Sightings of ‘beyond rivalry’ moments in real life: averting and avoiding envy, jealousy, revenge, retribution, tit for tat, kneejerk reaction, scapegoating, holy wars, striving against, and other forms of violence.
Both reported in the 11 Dec 2010 Wall Street Journal (and elsewhere):
1. Excerpted from Nobel Peace Prize winner Liu Xiaobo’s longer ‘final statement,’ made before he started serving an 11-year prison sentence in China:
“I have no enemies, and no hatred. None of the police who have monitored, arrested and interrogated me, the prosecutors who prosecuted me, or the judges who sentence me, are my enemies. . . .
“For hatred is corrosive of a person’s wisdom and conscience; the mentality of enmity can poison a nation’s spirit, instigate brutal life and death struggles, destroy a society’s tolerance and humanity, and block a nation’s progress to freedom and democracy. I hope therefore to be able to transcend my personal vicissitudes . . . to counter the hostility of the regime with the best of intentions, and defuse hate with love. . . .“
2. From Are Heroes Born, or Can They Be Made? by Jonah Lehrer, about Stanford pysch professor Philip Zimbardo’s 4-week course for teens on being heroic:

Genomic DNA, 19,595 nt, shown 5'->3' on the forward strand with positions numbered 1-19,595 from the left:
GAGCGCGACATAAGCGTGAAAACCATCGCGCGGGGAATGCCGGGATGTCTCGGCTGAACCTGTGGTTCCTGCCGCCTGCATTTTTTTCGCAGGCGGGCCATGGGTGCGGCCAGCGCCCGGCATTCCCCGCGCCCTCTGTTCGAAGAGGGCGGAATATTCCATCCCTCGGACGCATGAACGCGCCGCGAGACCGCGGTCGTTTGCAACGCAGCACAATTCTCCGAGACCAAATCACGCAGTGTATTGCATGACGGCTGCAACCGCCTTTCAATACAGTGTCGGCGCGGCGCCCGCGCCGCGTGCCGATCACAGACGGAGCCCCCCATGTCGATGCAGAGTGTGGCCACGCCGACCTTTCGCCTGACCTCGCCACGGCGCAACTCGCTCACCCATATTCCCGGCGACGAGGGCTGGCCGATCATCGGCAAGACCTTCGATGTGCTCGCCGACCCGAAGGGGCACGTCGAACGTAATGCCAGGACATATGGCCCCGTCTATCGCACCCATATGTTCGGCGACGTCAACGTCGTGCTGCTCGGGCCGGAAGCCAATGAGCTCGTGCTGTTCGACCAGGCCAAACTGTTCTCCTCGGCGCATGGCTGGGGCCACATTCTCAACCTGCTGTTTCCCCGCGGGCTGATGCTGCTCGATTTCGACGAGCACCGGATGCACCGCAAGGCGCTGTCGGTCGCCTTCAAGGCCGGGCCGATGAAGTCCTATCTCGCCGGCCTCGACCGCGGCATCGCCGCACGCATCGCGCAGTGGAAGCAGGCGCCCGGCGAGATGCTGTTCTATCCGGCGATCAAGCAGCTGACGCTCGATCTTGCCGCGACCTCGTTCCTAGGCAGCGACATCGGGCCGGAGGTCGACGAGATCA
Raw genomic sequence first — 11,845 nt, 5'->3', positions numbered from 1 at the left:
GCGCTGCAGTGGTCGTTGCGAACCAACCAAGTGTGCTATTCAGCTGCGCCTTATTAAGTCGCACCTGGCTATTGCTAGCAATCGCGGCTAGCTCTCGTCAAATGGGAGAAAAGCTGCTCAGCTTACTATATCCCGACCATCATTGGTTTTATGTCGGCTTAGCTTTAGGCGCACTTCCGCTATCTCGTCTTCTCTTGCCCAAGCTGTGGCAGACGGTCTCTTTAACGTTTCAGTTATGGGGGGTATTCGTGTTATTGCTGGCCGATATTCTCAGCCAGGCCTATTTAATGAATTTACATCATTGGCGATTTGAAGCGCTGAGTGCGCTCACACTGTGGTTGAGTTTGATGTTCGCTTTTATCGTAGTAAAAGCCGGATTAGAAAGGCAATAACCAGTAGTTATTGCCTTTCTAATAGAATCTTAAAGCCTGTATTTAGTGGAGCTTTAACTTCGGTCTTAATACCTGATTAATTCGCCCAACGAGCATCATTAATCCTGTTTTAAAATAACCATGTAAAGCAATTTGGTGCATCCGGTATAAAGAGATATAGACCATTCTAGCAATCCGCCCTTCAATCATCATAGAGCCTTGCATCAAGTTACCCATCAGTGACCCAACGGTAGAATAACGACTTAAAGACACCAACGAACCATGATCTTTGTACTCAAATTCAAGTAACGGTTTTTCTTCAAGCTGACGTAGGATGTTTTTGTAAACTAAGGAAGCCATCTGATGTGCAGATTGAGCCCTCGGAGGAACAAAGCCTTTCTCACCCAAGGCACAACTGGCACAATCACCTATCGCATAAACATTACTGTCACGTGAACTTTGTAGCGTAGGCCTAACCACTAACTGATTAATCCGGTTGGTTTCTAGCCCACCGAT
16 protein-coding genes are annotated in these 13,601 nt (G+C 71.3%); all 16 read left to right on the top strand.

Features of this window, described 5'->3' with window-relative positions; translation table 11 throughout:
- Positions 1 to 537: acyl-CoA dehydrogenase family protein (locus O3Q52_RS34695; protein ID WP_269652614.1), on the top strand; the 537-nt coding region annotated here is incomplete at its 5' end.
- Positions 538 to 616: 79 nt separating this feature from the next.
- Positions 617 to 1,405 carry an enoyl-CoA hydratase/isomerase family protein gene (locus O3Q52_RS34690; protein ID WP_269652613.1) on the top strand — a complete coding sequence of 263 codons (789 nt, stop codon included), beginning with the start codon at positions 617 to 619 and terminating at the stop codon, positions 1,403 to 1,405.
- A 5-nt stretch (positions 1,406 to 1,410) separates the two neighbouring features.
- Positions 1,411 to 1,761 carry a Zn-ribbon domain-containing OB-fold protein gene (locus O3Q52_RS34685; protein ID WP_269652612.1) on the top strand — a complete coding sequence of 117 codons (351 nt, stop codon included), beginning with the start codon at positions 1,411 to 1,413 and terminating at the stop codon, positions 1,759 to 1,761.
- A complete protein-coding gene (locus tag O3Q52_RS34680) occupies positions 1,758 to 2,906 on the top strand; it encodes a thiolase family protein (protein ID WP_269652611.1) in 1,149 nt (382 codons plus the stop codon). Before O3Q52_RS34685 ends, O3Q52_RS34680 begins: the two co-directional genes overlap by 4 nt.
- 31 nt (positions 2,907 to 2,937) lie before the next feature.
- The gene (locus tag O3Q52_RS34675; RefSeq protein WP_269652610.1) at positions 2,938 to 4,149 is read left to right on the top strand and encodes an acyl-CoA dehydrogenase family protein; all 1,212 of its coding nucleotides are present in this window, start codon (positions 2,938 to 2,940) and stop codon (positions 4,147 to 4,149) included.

“We’ve been saddled for too long with this mystical view of heroism. … We assume heroes are demigods. But they’re not. A hero is just an ordinary person who does something extraordinary. I believe we can use science to teach people how to do that.”
How? By unteaching violent mimesis (q.v. the conformity and compliance studies by Zimbardo, Milgram, Asch, etc., showing that people tend to blindly obey authority and follow the lead of others in administering cruelty and ignoring others’ pain) and teaching pacific mimesis, by learning to model behaviour on others’ heroic actions:
“Because human behavior is profoundly shaped by those around us — we are all natural ‘peer modelers’ — the project attempts to give students a more heroic set of peers. ‘Just look at the Milgram experiment,’ Mr. Zimbardo says. ‘Everybody uses that as an example of how bad people are. But the actual data aren’t so depressing. If subjects watched someone else refuse to issue shocks, then they almost always refused, too. The hero created another hero.'”